Skip to content

Instantly share code, notes, and snippets.

@powersa
Created October 18, 2017 15:11
  • Star 3 You must be signed in to star a gist
  • Fork 1 You must be signed in to fork a gist
Star You must be signed in to star a gist
Save powersa/e4867404bf5669043c58056e38292f31 to your computer and use it in GitHub Desktop.
Notes on building a transportation Neo4j db with gtfs data.

Goal

Identify Seattle bus stops that are within 1 hour of the Food Bank on public transportation.

  • From where in the city is the Food Bank accessible within 1 hour?
  • Where in the city is accessible from the Food Bank within 1 hour?

Data

GTFS: https://developers.google.com/transit/gtfs/

Mostly interested in:

Approach

Get usable data as quickly as possible Tooling needs to be flexible enough to operate on GTFS data with reasonable constraints (ie discrete period of time) End to end, should be able to process and query a day of data in ~1 hour

Tools

Python - easy for scripting and processing tabular data Neo4j -- because I thought this would be an interesting application for graph databases QGIS -- for visualization

Data Model

Route Two:                \>(T)---->(D)--------->(A)
                         /
Route One: (D)--------->(A)-->(D)--------->(A)

Three types of events (nodes) in our system:

  • Departures - a route instance leaves a stop (1:1)
  • Arrivals - a route instance arrives at a stop (1:1)
  • Transfer - leave one route to go to another that connects at the same stop

Nodes have:

  • Type
  • Time
  • Location
  • Route
  • Stop Name

Initiallly 2 Types of relationship:

  • Within a route. (D)--->(A)------>(D)
  • Between routes. (A)>(T)---->(D)
    -->(D)

Notice the direction of these relationships? They all have a direction.

Relationships also have a magnitude. The number of seconds between each event.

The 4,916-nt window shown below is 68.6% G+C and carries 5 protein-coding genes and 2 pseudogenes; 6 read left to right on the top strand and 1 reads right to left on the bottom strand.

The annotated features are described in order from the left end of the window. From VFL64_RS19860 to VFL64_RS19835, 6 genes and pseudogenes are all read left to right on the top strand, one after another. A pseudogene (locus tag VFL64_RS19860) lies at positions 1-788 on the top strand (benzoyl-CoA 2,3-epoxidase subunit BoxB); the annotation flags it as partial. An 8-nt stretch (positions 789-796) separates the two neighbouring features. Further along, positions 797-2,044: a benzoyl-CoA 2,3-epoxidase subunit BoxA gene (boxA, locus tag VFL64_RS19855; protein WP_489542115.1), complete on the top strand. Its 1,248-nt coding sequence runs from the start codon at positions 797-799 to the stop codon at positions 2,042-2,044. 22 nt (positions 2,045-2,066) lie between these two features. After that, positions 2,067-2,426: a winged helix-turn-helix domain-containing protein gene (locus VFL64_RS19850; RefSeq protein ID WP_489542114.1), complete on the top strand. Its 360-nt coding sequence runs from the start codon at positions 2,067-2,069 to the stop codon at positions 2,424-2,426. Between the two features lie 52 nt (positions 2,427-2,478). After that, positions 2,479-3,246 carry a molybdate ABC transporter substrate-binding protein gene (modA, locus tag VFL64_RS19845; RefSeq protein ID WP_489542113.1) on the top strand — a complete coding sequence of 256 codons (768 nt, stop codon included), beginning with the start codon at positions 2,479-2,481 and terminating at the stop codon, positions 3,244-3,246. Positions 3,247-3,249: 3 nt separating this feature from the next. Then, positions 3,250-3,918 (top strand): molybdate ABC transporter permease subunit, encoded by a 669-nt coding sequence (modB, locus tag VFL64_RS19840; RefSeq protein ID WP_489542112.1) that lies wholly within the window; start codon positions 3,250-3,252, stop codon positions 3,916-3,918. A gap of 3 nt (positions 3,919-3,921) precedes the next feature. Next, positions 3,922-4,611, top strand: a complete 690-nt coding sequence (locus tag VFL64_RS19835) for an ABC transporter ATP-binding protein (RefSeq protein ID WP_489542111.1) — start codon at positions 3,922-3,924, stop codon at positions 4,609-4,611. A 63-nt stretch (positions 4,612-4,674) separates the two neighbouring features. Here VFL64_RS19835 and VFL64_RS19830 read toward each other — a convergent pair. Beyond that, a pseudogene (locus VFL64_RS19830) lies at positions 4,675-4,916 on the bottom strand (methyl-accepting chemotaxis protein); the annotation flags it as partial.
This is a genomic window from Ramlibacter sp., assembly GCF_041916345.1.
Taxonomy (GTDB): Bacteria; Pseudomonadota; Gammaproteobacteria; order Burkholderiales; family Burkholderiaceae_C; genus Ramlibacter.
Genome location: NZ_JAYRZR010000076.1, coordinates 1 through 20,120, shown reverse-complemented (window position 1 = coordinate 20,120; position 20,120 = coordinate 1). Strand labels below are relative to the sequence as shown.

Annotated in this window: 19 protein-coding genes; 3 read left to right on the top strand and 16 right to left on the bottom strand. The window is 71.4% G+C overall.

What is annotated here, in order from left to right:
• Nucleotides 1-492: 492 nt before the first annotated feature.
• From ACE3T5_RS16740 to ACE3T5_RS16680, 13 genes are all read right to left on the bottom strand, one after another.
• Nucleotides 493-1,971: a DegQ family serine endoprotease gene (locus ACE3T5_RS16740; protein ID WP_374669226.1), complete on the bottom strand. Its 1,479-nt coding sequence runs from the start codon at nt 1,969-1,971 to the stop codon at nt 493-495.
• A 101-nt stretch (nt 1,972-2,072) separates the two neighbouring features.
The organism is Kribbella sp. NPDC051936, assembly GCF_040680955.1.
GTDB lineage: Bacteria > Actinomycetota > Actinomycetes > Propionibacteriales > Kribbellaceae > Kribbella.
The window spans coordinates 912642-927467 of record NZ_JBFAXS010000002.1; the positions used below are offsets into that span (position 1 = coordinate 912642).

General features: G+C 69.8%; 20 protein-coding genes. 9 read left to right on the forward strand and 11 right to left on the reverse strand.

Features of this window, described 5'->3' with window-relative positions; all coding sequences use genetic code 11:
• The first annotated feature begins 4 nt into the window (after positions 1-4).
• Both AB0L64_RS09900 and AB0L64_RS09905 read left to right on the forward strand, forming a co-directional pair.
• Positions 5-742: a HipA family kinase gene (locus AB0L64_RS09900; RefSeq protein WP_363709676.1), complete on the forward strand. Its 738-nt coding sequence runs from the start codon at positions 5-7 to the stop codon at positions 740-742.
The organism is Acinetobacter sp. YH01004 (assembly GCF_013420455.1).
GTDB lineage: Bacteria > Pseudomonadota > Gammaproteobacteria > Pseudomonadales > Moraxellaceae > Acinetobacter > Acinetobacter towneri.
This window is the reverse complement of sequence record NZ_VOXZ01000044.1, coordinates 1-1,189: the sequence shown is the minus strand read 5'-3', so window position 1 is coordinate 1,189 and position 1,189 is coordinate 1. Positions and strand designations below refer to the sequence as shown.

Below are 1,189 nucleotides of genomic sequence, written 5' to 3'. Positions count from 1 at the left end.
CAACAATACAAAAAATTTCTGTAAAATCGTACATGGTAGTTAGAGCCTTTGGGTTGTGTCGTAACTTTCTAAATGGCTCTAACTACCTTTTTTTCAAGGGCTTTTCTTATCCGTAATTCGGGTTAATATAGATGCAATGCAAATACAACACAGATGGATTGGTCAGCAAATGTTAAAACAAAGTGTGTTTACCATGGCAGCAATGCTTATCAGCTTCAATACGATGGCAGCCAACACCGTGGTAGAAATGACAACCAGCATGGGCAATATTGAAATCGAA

Relationships have:

  • Node 0
  • Node 1
  • Magnitude

Process Raw Data

Convert GTFS data from the raw feeds into something that looks like our data

We end up with our nodes and our relationships.

For convenience, we have:

  • arrivals.txt
  • departures.txt
  • route_relationships.txt
  • cross_route_relationships.txt

Sample Arrival:

32884061-1491443772-arrival 2017-04-05 18:56:12-07:00 1491443772 47.655735 -122.143089 B Line 148th Ave NE & NE 51st St

Sample Route Relationship:

32884061-1491443772-arrival 32884061-1491443772-departure 0

Import Processed Data into Neo4j

Used Neo4j Python library to import each data set into my local db using the graph query language Cypher.

Getting Data Back

Why do all this work? The whole point of loading the data into the db is so we can query for data dynamically.

Remember our initial question?

At a particular time, on a specific data, from where in the city can we reach the Food Bank within x amount of time?

Wrote another set of scripts for this. In the end we get a flat file that tells us about the origin, destination and the travel time between them.

Gotcha

You've gotta make the data structure work for you. Originally, I only created relationships in the "to" category. The db was very good at traversing the graph to get the next stop in the network, but very slow when asked to get stops upstream. The relationships are one direction, so from a given stop, it's really hard to find the stops that came before. To get around this, I added a relationship class "from" that mirrors "to" relationships but reverses their direction.

Fold those into our queries and we have a system that's just as good at traversing the network in reverse.

Sample Queries

We want to know "from where" for a given stop b/w a particular time.

First we start by finding an arrival event at a particular stop. So let's find all arrival at Martin L King Jr Way S & S Webster St between Saturday, May 6, 2017 9:30:00 AM GMT-07:00 DST and Saturday, May 6, 2017 2:00:00 PM GMT-07:00 DST.

      match (n)
      where n.stopName = '"Martin L King Jr Way S & S Webster St"' AND
      n.timeStamp >= "1494088200" AND
      n.timeStamp <= "1494104400" AND
      n.type = "arrival"
      return n;

Let's isolate a single event:

      match (n)
      where n.id = "33363087-1494092722-arrival"
      return n;

Now let's find all the paths that reach a given arrival within 15 minutes.

      MATCH p = ({id:"33363087-1494092722-arrival"})-[:From *1..50]->({type:"departure"})
      WITH p,reduce(s = 0, r IN relationships(p) | s + r.seconds) AS dist
      where dist < 900
      RETURN p;

And for ease in the export, we can just get the nodes.

      MATCH p = ({id:"33363087-1494092722-arrival"})-[:From *1..50]->({type:"departure"})
      WITH p,reduce(s = 0, r IN relationships(p) | s + r.seconds) AS dist
      where dist < 900
      RETURN nodes(p)[-1] AS n, dist ORDER BY dist DESC;
Sign up for free to join this conversation on GitHub. Already have an account? Sign in to comment